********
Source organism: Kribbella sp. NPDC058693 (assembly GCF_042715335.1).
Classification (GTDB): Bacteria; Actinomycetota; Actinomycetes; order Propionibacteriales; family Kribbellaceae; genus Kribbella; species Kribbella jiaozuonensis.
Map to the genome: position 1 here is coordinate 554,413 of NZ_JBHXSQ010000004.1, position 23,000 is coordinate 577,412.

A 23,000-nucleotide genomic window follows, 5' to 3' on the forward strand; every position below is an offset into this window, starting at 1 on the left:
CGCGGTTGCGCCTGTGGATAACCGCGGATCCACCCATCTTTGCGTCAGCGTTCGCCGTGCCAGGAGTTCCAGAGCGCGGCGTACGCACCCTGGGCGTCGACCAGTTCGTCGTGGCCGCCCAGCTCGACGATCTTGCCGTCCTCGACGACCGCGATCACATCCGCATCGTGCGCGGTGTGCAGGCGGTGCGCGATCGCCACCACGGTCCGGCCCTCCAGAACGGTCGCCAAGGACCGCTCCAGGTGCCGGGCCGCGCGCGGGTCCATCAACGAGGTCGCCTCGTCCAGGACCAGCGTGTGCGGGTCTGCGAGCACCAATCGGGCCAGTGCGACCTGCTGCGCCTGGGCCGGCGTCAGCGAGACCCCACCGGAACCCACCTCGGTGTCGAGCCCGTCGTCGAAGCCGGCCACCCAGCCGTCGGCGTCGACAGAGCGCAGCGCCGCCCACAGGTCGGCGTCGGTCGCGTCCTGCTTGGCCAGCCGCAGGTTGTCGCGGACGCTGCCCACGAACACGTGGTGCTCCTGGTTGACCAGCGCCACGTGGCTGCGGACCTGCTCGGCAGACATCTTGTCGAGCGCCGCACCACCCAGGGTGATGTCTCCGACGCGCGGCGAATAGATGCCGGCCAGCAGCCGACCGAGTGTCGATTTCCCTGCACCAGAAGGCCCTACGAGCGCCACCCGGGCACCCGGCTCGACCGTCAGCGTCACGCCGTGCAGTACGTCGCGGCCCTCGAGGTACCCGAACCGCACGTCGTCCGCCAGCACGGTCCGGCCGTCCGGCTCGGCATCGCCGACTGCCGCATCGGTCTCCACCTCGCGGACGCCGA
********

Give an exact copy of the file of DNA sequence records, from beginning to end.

Source organism: Kribbella sp. NPDC058693 (assembly GCF_042715335.1).
Classification (GTDB): Bacteria; Actinomycetota; Actinomycetes; order Propionibacteriales; family Kribbellaceae; genus Kribbella; species Kribbella jiaozuonensis.
Map to the genome: position 1 here is coordinate 554,413 of NZ_JBHXSQ010000004.1, position 23,000 is coordinate 577,412.

A 23,000-nucleotide genomic window follows, 5' to 3' on the forward strand; every position below is an offset into this window, starting at 1 on the left:
CGCGGTTGCGCCTGTGGATAACCGCGGATCCACCCATCTTTGCGTCAGCGTTCGCCGTGCCAGGAGTTCCAGAGCGCGGCGTACGCACCCTGGGCGTCGACCAGTTCGTCGTGGCCGCCCAGCTCGACGATCTTGCCGTCCTCGACGACCGCGATCACATCCGCATCGTGCGCGGTGTGCAGGCGGTGCGCGATCGCCACCACGGTCCGGCCCTCCAGAACGGTCGCCAAGGACCGCTCCAGGTGCCGGGCCGCGCGCGGGTCCATCAACGAGGTCGCCTCGTCCAGGACCAGCGTGTGCGGGTCTGCGAGCACCAATCGGGCCAGTGCGACCTGCTGCGCCTGGGCCGGCGTCAGCGAGACCCCACCGGAACCCACCTCGGTGTCGAGCCCGTCGTCGAAGCCGGCCACCCAGCCGTCGGCGTCGACAGAGCGCAGCGCCGCCCACAGGTCGGCGTCGGTCGCGTCCTGCTTGGCCAGCCGCAGGTTGTCGCGGACGCTGCCCACGAACACGTGGTGCTCCTGGTTGACCAGCGCCACGTGGCTGCGGACCTGCTCGGCAGACATCTTGTCGAGCGCCGCACCACCCAGGGTGATGTCTCCGACGCGCGGCGAATAGATGCCGGCCAGCAGCCGACCGAGTGTCGATTTCCCTGCACCAGAAGGCCCTACGAGCGCCACCCGGGCACCCGGCTCGACCGTCAGCGTCACGCCGTGCAGTACGTCGCGGCCCTCGAGGTACCCGAACCGCACGTCGTCCGCCAGCACGGTCCGGCCGTCCGGCTCGGCATCGCCGACTGCCGCATCGGTCTCCACCTCGCGGACGCCGA